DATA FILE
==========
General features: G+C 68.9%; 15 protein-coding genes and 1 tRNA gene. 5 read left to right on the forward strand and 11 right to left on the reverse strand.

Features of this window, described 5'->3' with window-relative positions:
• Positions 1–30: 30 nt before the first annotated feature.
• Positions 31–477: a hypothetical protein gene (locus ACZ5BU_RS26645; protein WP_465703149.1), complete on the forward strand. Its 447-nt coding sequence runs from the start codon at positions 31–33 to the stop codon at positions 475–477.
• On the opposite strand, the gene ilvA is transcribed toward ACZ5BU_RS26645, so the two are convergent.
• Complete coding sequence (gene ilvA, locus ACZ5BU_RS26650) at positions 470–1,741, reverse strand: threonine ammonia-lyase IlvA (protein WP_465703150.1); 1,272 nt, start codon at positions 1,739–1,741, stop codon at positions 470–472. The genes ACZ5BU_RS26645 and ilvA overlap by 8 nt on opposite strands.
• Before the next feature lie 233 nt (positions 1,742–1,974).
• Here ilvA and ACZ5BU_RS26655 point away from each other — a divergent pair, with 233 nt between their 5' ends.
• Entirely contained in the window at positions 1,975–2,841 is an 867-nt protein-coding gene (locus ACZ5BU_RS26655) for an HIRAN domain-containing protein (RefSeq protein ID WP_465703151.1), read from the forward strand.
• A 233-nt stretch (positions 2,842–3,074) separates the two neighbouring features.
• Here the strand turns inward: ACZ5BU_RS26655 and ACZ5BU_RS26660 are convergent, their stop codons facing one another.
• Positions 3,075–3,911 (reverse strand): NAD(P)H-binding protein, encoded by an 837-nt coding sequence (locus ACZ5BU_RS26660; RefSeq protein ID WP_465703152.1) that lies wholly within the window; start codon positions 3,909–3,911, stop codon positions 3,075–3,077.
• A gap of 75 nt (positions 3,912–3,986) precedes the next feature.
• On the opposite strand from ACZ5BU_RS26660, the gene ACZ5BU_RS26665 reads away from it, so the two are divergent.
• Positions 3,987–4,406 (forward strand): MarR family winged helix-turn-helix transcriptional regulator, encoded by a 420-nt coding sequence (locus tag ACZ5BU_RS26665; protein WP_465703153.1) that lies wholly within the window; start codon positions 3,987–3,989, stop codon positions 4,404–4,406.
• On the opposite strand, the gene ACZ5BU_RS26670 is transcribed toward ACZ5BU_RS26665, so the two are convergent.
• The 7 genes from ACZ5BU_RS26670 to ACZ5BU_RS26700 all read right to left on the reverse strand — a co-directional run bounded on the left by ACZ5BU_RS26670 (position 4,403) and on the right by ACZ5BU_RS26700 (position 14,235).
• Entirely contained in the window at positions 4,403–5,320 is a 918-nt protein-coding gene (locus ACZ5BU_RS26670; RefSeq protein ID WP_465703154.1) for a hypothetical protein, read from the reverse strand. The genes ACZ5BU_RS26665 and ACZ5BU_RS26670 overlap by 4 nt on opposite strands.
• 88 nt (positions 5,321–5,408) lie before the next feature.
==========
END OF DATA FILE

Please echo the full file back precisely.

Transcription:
General features: G+C 68.9%; 15 protein-coding genes and 1 tRNA gene. 5 read left to right on the forward strand and 11 right to left on the reverse strand.

Features of this window, described 5'->3' with window-relative positions:
• Positions 1–30: 30 nt before the first annotated feature.
• Positions 31–477: a hypothetical protein gene (locus ACZ5BU_RS26645; protein WP_465703149.1), complete on the forward strand. Its 447-nt coding sequence runs from the start codon at positions 31–33 to the stop codon at positions 475–477.
• On the opposite strand, the gene ilvA is transcribed toward ACZ5BU_RS26645, so the two are convergent.
• Complete coding sequence (gene ilvA, locus ACZ5BU_RS26650) at positions 470–1,741, reverse strand: threonine ammonia-lyase IlvA (protein WP_465703150.1); 1,272 nt, start codon at positions 1,739–1,741, stop codon at positions 470–472. The genes ACZ5BU_RS26645 and ilvA overlap by 8 nt on opposite strands.
• Before the next feature lie 233 nt (positions 1,742–1,974).
• Here ilvA and ACZ5BU_RS26655 point away from each other — a divergent pair, with 233 nt between their 5' ends.
• Entirely contained in the window at positions 1,975–2,841 is an 867-nt protein-coding gene (locus ACZ5BU_RS26655) for an HIRAN domain-containing protein (RefSeq protein ID WP_465703151.1), read from the forward strand.
• A 233-nt stretch (positions 2,842–3,074) separates the two neighbouring features.
• Here the strand turns inward: ACZ5BU_RS26655 and ACZ5BU_RS26660 are convergent, their stop codons facing one another.
• Positions 3,075–3,911 (reverse strand): NAD(P)H-binding protein, encoded by an 837-nt coding sequence (locus ACZ5BU_RS26660; RefSeq protein ID WP_465703152.1) that lies wholly within the window; start codon positions 3,909–3,911, stop codon positions 3,075–3,077.
• A gap of 75 nt (positions 3,912–3,986) precedes the next feature.
• On the opposite strand from ACZ5BU_RS26660, the gene ACZ5BU_RS26665 reads away from it, so the two are divergent.
• Positions 3,987–4,406 (forward strand): MarR family winged helix-turn-helix transcriptional regulator, encoded by a 420-nt coding sequence (locus tag ACZ5BU_RS26665; protein WP_465703153.1) that lies wholly within the window; start codon positions 3,987–3,989, stop codon positions 4,404–4,406.
• On the opposite strand, the gene ACZ5BU_RS26670 is transcribed toward ACZ5BU_RS26665, so the two are convergent.
• The 7 genes from ACZ5BU_RS26670 to ACZ5BU_RS26700 all read right to left on the reverse strand — a co-directional run bounded on the left by ACZ5BU_RS26670 (position 4,403) and on the right by ACZ5BU_RS26700 (position 14,235).
• Entirely contained in the window at positions 4,403–5,320 is a 918-nt protein-coding gene (locus ACZ5BU_RS26670; RefSeq protein ID WP_465703154.1) for a hypothetical protein, read from the reverse strand. The genes ACZ5BU_RS26665 and ACZ5BU_RS26670 overlap by 4 nt on opposite strands.
• 88 nt (positions 5,321–5,408) lie before the next feature.